As the film opens on an Oklahoma farm during the depression, two simultaneous visitors literally hit the Wagoneer home: a ruinous dust storm and a convertible crazily driven by Red, the ... See full summary »
Breezy is a teen-aged hippy with a big heart. After taking a ride with a man who only wants her for sex, Breezy manages to escape. She runs to hide on a secluded property where stands the ... See full summary »
A hard but mediocre cop is assigned to escort a prostitute into custody from Las Vegas to Phoenix, so that she can testify in a mob trial. But a lot of people are literally betting that they won't make it into town alive.
Saxophone player Charlie Parker comes to New York in 1940. He is quickly noticed for his remarkable way of playing. He becomes a drug addict but his loving wife Chan tries to help him. Written by
When Charlie Parker goes to Dizzy Gillespie's house in the middle of the night and asks Dizzy to write down a tune, the year is 1953. The tune is "Now's the Time", which was published and recorded in 1949. See more »
Charlie 'Bird' Parker:
There's going to be a Birdland in every city one day. There's gonna be a Birdland in Chicago, a Birdland in Detroit, a Birdland right across the street from Camarillo. I am the liberator of Paris and you are a motherfucking afterthought!
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April in Paris
Performed by Charlie Parker, Barry Harris (Paino), Chuck Berghofer (Bass),
John Guerin (Drums) plus strings
Courtesy of PolyGram Special Protects, a Division fo PolyGram Records, Inc. See more »
If you like Jazz you can't 'not like' this movie. If you like Noir you will dig the overall look of it. My only problem is that Eastwood concentrates more on presenting the tragic side of Charlie parker's life and so we get a very dark and somber film.
While we do get glimpses of Parker as 'musician', Forest Whitaker's, Parker as 'junkie', tends to weigh down the story. If Eastwood had to choose between highlighting the story of 'The greatest jazz musician of all time' or 'The premature death of a self-destructive Junkie', It's obvious which route he chose to take...the easiest one.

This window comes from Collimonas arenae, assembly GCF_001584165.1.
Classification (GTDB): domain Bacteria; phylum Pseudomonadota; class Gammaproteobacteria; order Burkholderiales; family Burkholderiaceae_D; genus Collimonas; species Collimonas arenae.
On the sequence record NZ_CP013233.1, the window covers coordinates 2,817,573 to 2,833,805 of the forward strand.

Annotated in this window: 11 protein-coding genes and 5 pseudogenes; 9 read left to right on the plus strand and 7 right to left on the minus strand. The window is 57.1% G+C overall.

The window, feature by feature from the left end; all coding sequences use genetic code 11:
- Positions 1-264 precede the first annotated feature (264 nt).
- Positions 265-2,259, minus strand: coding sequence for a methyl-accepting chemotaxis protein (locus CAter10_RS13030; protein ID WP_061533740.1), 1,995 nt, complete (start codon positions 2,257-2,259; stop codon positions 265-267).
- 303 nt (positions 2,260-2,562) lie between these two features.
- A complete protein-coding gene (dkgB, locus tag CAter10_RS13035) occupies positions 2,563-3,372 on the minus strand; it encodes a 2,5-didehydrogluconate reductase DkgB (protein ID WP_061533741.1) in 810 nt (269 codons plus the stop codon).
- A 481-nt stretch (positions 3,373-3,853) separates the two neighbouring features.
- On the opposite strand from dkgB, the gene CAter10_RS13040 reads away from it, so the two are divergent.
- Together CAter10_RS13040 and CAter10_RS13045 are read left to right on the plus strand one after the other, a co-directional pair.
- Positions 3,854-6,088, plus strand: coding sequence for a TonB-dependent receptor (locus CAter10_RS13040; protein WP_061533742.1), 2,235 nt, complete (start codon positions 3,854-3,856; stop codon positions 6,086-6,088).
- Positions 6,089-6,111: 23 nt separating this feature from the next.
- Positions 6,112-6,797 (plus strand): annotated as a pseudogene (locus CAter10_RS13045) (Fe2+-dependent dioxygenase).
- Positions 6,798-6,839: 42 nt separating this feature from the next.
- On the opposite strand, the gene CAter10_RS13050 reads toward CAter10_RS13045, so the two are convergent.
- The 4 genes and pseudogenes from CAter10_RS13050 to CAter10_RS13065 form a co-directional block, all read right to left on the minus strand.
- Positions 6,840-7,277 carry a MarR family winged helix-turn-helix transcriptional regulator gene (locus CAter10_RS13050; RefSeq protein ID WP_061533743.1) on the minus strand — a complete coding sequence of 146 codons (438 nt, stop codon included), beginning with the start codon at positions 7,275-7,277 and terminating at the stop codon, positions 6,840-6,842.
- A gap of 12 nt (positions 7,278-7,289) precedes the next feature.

Ultimately it becomes more a movie about Parker's relationship with his wife Chan, and less about Parker's relationship with Jazz. In my opinion, Clint doesn't really succeed at showing us why we should love the character of Bird and maybe this was not his intention; but if a separation of the personality (warts and all) and his art is necessary to show an honest depiction; then why not also highlight the music and allow it to speak for itself? In this case, by making it a more satisfying listening experience like Formans "Amadeus" or Tavernier's "Round Midnight". The way they allowed the music be THE lead character of the movie.
Still, the improved fidelity in the remix of the soundtrack makes some of these old recordings easier digestible for those who may be new to Parker's music. Incidentally, this is the best fidelity of Charlie Parker you'll find anywhere. On the whole this is not a bad movie; It is not a complete depress-fest like two other movies about drug induced pop culture icons: 'The Doors' or 'Sid & Nancy'. Indeed this movie has its moments. There's a scene where Parker (blowing on his sax) wakes up Dizzy in the middle of the night to improvise on 'Now's the Time'. I also love the scene where he takes a gig with Red Rodney to play at a Jewish wedding. I wanted more of this type of interaction with his fellow Jazzers!
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